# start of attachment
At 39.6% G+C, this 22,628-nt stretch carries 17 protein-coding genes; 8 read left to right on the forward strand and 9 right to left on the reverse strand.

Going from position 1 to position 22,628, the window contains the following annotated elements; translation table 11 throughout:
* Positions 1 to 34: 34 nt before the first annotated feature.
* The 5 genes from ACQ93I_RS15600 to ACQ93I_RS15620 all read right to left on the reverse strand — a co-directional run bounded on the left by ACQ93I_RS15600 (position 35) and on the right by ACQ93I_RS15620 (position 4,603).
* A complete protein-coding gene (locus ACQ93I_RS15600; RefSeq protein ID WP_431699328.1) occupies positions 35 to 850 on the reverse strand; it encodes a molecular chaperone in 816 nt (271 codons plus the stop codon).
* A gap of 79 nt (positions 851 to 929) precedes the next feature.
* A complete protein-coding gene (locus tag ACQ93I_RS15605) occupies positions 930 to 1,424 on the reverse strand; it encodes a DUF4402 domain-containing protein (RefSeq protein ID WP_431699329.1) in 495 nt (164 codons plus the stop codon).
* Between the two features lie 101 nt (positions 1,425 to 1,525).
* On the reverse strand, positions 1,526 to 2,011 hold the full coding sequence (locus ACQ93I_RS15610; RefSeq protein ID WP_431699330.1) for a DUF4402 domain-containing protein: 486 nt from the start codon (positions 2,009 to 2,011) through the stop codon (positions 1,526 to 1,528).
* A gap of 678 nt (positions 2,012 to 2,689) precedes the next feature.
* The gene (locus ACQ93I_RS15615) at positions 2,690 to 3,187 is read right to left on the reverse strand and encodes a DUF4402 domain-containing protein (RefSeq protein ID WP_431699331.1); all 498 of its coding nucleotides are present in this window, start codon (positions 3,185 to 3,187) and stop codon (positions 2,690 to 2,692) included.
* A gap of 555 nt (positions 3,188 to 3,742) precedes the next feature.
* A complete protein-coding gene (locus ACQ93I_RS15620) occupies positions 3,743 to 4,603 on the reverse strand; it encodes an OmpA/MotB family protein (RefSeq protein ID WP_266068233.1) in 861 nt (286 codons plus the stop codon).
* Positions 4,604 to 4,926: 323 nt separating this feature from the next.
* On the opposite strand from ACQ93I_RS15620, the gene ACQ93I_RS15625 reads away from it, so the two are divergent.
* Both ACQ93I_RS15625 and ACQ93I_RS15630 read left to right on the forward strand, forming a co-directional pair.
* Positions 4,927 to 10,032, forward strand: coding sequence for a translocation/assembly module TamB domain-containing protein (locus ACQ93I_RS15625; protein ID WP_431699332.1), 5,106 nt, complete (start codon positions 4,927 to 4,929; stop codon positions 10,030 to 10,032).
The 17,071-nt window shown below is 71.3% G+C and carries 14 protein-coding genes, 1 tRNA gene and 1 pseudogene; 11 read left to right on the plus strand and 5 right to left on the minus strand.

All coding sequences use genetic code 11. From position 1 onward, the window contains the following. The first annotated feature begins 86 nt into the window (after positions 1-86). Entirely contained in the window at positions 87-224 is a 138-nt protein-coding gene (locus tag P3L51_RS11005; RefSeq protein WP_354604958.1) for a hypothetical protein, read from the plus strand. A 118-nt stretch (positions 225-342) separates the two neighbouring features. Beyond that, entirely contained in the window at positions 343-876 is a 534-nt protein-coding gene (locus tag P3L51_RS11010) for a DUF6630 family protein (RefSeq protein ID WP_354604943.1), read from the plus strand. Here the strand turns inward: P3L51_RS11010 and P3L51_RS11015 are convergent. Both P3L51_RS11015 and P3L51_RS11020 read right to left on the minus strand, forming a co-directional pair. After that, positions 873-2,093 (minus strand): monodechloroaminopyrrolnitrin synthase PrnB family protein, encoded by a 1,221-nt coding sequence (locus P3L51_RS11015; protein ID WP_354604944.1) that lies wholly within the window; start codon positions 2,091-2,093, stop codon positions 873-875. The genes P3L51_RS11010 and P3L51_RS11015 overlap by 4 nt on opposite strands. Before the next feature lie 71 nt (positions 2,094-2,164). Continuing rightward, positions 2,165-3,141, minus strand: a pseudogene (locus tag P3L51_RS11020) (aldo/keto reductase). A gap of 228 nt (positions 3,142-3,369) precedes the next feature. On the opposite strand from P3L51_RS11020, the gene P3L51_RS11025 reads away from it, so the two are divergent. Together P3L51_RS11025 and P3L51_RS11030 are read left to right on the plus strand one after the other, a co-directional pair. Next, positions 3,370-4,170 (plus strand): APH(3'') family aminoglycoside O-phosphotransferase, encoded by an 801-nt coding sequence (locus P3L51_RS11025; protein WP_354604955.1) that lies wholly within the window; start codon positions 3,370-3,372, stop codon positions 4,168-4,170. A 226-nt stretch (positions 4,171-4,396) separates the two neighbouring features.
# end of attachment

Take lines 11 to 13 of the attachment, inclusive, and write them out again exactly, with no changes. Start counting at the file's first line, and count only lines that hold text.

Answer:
* The gene (locus ACQ93I_RS15615) at positions 2,690 to 3,187 is read right to left on the reverse strand and encodes a DUF4402 domain-containing protein (RefSeq protein ID WP_431699331.1); all 498 of its coding nucleotides are present in this window, start codon (positions 3,185 to 3,187) and stop codon (positions 2,690 to 2,692) included.
* A gap of 555 nt (positions 3,188 to 3,742) precedes the next feature.
* A complete protein-coding gene (locus ACQ93I_RS15620) occupies positions 3,743 to 4,603 on the reverse strand; it encodes an OmpA/MotB family protein (RefSeq protein ID WP_266068233.1) in 861 nt (286 codons plus the stop codon).